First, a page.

Thursday, February 10, 2011

"Changeless" by Gail Carriger

I really dislike writing negative reviews.  To channel Gail Carriger's Alexia Tarabotti [Maccon], I find the act horribly uncouth.  If you've come to this blog to read scathingly negative and vitriolic reviews, I believe you've mistaken The Penny Dreadful Review for Pitchfork Media.

That being said, Changeless was a terrible disappointment.

I read Gail Carriger's debut novel Soulless a few months ago and found it not only compulsively readable, but also a welcomed breath of fresh air.  Carriger's prose is wonderfully different from all other urban fantasy; think a dry, British, comedy-of-manners style.  Not only that, but her characters are quirky and likable, to boot.

Again, that being said, Changeless was a serious misstep.

What was so wonderfully unique and quirky in Soulless manages to be a bit silly and even grating in Changeless.  The loose and meandering plot that made Soulless seem so relaxed and carefree seems haphazard and slipshod in Changeless.  I don't want to harp on shortcomings, but there was very little about Changeless that I enjoyed.

Changeless picks up pretty much where Soulless left off.  Alexia Tarabotti, now Alexia Maccon, Mujah to the queen, is embroiled in the heart of supernatural matters in steampunk London, swinging her favorite parasol at any evil head that comes near her.  She's investigating a strange phenomenom that is making all supernatural folk in a given area be struck by the terrible plight of mortality, ie they lose all supernatural power and become mortal.  Things meander around London for a while, introducing a few groan-worthy character situations (for example, Ivy Hisselpenny's crush on Alexia's husband's thespian claviger), and incredibly forced romantic interractions (please see: sexual tension between Alexia and an annoying werewolf gamma; sexual tension between Alexia and a female French inventor [?]. After the sexual tension was shoehorned into nearly every scene with Madame Le Foux, I began to wonder if Alexia is sexually attracted to simply everyone she meets).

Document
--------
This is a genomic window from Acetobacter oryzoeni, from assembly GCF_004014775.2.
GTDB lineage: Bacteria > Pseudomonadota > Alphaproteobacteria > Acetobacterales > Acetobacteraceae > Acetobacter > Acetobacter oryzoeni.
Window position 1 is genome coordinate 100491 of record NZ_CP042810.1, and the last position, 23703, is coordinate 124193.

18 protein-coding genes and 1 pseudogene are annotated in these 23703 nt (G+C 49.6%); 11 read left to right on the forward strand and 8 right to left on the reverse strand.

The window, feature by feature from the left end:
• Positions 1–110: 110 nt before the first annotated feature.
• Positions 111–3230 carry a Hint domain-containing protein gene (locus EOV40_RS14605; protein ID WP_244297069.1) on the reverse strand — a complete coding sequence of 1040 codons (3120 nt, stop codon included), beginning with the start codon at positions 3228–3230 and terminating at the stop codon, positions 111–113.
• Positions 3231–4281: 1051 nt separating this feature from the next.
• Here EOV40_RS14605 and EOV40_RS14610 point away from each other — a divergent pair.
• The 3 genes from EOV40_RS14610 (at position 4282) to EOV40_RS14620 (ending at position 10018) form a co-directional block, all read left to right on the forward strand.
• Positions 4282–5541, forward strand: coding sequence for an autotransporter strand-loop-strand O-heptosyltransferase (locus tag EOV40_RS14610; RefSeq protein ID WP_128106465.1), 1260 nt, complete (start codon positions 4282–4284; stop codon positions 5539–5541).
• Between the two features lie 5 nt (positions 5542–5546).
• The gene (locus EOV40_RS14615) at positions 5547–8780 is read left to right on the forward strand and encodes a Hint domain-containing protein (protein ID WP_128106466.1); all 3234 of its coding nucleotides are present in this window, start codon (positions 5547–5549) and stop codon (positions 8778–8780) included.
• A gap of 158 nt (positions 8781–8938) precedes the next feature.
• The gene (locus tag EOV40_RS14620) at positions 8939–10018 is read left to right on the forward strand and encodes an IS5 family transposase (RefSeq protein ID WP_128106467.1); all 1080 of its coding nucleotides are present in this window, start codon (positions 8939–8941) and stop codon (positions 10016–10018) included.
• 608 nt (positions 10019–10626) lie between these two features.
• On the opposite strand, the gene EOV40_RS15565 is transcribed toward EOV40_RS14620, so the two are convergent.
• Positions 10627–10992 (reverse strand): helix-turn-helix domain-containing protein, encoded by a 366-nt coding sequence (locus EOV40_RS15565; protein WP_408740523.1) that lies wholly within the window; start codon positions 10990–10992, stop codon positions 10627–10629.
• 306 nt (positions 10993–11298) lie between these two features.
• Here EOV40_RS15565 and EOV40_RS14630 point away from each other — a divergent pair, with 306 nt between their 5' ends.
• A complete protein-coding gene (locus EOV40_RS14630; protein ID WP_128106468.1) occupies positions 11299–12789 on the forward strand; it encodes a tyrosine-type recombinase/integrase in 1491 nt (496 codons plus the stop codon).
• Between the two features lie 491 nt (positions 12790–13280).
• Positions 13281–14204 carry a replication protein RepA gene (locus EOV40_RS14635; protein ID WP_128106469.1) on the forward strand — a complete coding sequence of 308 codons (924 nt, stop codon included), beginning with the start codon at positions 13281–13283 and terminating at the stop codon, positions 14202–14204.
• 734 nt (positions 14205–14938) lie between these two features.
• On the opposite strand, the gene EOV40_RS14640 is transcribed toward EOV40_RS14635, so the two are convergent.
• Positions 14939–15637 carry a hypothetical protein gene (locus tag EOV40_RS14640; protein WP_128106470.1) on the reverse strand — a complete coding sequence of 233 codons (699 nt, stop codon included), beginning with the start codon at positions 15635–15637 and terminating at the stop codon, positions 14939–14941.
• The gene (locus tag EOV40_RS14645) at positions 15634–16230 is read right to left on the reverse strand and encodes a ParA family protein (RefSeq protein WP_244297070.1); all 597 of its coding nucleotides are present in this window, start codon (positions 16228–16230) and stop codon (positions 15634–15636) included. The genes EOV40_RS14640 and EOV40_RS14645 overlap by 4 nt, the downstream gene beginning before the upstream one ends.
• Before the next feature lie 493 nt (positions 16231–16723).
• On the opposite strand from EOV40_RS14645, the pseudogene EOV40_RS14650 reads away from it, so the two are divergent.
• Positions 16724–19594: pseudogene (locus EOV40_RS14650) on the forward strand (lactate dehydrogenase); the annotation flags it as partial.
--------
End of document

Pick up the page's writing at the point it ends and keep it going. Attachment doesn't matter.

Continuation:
After a terribly long time, Alexia finally makes her way to Scotland in pursuit of her wayward husband.  Shenanigans ensue.  Cue zaniness.  And some Benny Hill music.

When Alexia "discovers" what has been causing this previously inexplicable outbreak of mortality, it absolutely comes out of left field about 80% of the way through the book.  Okay, I'll deal.  But the resolution to this faux-locked house mystery is only managed by one character literally explaining everything to our heroine at great length.  Some Mujah detective lady Alexia turns out to be!

To frustrate further, the cliffhanger to this novel hinges on a misunderstanding to which the answer is dreadfully evident to any and everyone reading it.  You'll probably say "Seriously?" aloud just like I did.  The only person who doesn't get it is Alexia's husband, the apparently blockheaded Lord Maccon.

Oh dear, I don't want to go further, I've gone on far too long, already.  With Changeless, Miss Gail Carigger has managed to undo much of her well-earned good graces with me here at The Penny Dreadful Review, though I have not entirely lost hope.  There are still many wonderful things in Changeless, mainly the characters and character interractions, but I very much hope she resolves her plotting issues as well as her character motivations.  The reasons characters make huge life altering decisions should be based on stronger grounds than confused propriety or juvenile misunderstandings.

I do hope that Blameless, The Parasol Protectorate: Book the Third is stronger than this effort, which earns the moniker 'sophomore slump' all too well.

It will, however, be a very long time until I read Book the Third to find out.

Changeless, The Parasol Protectorate: Book the Third
by Gail Carigger
published by Orbit

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